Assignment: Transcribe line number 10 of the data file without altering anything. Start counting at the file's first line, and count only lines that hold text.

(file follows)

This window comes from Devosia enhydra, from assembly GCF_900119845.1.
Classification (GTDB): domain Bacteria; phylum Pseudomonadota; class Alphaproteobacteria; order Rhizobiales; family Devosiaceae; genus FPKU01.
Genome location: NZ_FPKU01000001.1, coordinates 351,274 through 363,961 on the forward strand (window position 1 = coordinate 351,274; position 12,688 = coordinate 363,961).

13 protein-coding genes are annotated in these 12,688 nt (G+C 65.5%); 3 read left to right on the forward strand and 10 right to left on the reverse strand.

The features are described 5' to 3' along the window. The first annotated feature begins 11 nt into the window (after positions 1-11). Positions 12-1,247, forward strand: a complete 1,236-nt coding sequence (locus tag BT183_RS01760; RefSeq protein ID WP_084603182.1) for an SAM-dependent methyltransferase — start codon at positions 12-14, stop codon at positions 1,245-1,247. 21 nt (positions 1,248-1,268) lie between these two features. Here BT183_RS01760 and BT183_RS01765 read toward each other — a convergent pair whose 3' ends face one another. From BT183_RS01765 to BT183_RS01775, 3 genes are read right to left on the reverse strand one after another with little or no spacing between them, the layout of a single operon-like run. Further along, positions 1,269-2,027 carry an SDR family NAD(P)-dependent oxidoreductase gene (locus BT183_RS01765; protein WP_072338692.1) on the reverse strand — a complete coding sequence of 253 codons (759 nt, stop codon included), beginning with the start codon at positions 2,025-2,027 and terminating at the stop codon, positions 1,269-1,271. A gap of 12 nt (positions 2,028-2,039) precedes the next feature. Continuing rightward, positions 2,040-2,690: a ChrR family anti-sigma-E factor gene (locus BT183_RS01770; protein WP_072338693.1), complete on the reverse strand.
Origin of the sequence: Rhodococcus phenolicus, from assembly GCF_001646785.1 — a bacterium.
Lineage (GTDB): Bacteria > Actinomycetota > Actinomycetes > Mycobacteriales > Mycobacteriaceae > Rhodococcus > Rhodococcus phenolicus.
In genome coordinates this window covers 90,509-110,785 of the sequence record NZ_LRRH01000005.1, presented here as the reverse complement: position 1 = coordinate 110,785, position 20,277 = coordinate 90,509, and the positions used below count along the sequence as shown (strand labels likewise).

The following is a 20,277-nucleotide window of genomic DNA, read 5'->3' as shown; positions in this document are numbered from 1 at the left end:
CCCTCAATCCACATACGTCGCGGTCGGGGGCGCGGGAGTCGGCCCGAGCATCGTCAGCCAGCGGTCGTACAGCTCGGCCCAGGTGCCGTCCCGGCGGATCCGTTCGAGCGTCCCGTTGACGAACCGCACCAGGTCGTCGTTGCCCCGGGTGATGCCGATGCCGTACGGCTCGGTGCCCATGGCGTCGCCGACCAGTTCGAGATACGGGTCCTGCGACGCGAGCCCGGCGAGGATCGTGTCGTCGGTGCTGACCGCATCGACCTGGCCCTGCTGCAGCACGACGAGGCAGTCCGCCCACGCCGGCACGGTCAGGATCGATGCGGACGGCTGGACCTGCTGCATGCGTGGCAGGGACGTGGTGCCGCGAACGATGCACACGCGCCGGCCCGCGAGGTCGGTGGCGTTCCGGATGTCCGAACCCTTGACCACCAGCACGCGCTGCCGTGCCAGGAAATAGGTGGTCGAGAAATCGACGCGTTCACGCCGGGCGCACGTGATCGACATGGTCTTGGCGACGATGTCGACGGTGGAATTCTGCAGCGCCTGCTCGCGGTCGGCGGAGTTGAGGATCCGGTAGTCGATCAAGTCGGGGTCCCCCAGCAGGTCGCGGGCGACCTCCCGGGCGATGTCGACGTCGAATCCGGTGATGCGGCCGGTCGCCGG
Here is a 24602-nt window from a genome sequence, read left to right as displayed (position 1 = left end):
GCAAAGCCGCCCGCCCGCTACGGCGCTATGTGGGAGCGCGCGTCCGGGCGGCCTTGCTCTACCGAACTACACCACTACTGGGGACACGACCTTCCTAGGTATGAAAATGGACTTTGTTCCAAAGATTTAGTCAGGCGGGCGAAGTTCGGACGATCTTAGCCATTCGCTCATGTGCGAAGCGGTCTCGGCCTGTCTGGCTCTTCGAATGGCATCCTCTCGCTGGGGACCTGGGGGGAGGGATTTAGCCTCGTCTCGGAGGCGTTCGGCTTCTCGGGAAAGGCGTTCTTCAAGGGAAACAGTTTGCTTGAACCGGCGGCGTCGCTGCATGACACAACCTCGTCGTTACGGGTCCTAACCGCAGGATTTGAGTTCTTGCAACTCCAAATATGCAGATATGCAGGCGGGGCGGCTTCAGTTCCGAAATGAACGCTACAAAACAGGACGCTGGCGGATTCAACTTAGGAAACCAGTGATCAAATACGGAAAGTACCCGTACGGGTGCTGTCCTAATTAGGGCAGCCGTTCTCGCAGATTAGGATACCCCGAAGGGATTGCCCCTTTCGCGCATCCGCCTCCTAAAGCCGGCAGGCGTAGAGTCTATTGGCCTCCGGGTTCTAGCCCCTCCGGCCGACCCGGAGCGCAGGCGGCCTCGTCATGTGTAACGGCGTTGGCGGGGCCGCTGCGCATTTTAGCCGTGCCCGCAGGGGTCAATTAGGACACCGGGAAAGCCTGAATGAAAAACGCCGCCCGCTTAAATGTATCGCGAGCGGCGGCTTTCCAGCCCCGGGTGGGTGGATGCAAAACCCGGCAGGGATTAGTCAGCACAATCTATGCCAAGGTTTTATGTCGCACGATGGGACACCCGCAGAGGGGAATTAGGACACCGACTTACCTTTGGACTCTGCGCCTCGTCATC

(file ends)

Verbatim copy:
CCCTCAATCCACATACGTCGCGGTCGGGGGCGCGGGAGTCGGCCCGAGCATCGTCAGCCAGCGGTCGTACAGCTCGGCCCAGGTGCCGTCCCGGCGGATCCGTTCGAGCGTCCCGTTGACGAACCGCACCAGGTCGTCGTTGCCCCGGGTGATGCCGATGCCGTACGGCTCGGTGCCCATGGCGTCGCCGACCAGTTCGAGATACGGGTCCTGCGACGCGAGCCCGGCGAGGATCGTGTCGTCGGTGCTGACCGCATCGACCTGGCCCTGCTGCAGCACGACGAGGCAGTCCGCCCACGCCGGCACGGTCAGGATCGATGCGGACGGCTGGACCTGCTGCATGCGTGGCAGGGACGTGGTGCCGCGAACGATGCACACGCGCCGGCCCGCGAGGTCGGTGGCGTTCCGGATGTCCGAACCCTTGACCACCAGCACGCGCTGCCGTGCCAGGAAATAGGTGGTCGAGAAATCGACGCGTTCACGCCGGGCGCACGTGATCGACATGGTCTTGGCGACGATGTCGACGGTGGAATTCTGCAGCGCCTGCTCGCGGTCGGCGGAGTTGAGGATCCGGTAGTCGATCAAGTCGGGGTCCCCCAGCAGGTCGCGGGCGACCTCCCGGGCGATGTCGACGTCGAATCCGGTGATGCGGCCGGTCGCCGG